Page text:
Though garnet-enriched MTZs have been previously reported by both seismic5,36 and thermochemical studies8,13, here new insights on the origin and formation mechanism of garnet-enriched heterogeneities were provided by a high-resolution ANI method. Slab subduction is one of the most important ways for mantle material circulation and a potential source for thermal and chemical heterogeneities33. Our observation indicates that at least part of the separated oceanic crust from stagnant slabs is trapped at the bottom of MTZ.

Mineral physics data indicates that MORB (and its high-pressure forms) has a higher density than normal pyrolitic mantle in the upper mantle and the transition zone but a lower density at the bottom transition zone due to the difference in their phase-transition depths11,37. Consequently, the separated oceanic crust may be gravitationally trapped at the bottom of the MTZ. The material-filtering effect of the 660-km interface may play a crucial role in the chemical evolution of our planet2,8.

The fate of oceanic crust of slabs may depend on the subduction style (Fig. 5). Different subducted slab behaviors have been systematically surveyed by high-resolution seismic tomography studies6,7,38. Part of the subducted slabs directly penetrates through the MTZ and plunges steeply in the lower mantle. For these slabs, the separation of oceanic crust and underlying depleted components within the MTZ is believed to be difficult due to high viscosity (cold) and fast penetration8,10. Such slabs may undergo composition segregation above the core-mantle boundary and be accumulated at the bottom of the mantle or entrained by upwelling plumes8,39,40. However, other subducted slabs, such as the Pacific slab beneath east Asia, were impeded by a barrier around the 660-km depth and deflected horizontally. After a long stagnation within the MTZ, these distorted slabs were warmed up (low viscosity) and may experience composition segregation owing to the distinct contrast in density and rheology of oceanic crust and underlying mantle of subducted slabs8,41. Small scale folding is also proposed to contribute to the segregation within the MTZ42. Our seismic observation is in favor of such a scenario (Fig. 5). In addition, the stagnant slabs seem just transient features and residual oceanic mantle lithosphere may finally further sink into the lower mantle. The high-speed anomaly beneath the 660-km interface visible on the seismic tomography result (Figs. 1b, 3a, b, and Supplementary Fig. 13) probably denotes the separated oceanic mantle lithosphere.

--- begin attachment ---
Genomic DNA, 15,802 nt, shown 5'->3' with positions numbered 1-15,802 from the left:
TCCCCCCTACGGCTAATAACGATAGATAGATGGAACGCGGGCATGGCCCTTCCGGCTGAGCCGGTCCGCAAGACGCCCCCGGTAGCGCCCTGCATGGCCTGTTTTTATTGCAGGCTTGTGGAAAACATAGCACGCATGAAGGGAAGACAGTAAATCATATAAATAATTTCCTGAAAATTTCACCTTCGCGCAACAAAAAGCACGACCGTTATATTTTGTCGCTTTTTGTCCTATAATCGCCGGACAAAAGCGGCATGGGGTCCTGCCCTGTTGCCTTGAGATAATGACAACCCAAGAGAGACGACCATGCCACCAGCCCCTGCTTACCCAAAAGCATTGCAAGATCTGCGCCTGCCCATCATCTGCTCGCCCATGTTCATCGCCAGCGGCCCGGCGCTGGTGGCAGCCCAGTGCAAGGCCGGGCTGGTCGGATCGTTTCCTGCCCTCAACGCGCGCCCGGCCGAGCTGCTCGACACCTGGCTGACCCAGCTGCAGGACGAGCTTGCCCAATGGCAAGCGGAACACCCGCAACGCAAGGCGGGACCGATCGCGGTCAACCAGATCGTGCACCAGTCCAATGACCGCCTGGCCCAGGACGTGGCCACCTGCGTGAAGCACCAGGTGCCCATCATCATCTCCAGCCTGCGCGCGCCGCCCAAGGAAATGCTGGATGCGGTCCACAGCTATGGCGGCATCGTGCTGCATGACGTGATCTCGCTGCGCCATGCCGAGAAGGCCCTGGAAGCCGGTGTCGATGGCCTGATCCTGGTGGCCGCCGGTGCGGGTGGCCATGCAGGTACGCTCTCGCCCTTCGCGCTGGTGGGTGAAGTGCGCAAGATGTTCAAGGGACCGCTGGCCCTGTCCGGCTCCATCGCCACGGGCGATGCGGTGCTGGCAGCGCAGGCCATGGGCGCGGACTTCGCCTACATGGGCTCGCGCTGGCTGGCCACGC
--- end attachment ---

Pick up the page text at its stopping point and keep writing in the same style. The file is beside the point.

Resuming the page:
Fig. 5: Schematic diagram for the evolution of oceanic crust in deep mantle.
figure 5

Part of the subducted slabs plunges deeply into the lower mantle and undergoes composition segregation above the core-mantle boundary (CMB). The separated oceanic crust component may be entrained by hot plumes. Other subducted slabs encounter insurmountable resistance at the 660-km interface and are trapped within the mantle transition zone (MTZ). These slabs may experience composition segregation within the MTZ and chemical filtering. Accumulation of oceanic crust at the base of the MTZ can explain observed seismic scattering5 and even weak P660P phase ahead of ancient slabs inferred in this study. The separated depleted components of the slab may finally sink into the lower mantle. CC12: cross-correlation of continuous seismic ambient noise records from station 1 and station 2 after conversion to the depth domain.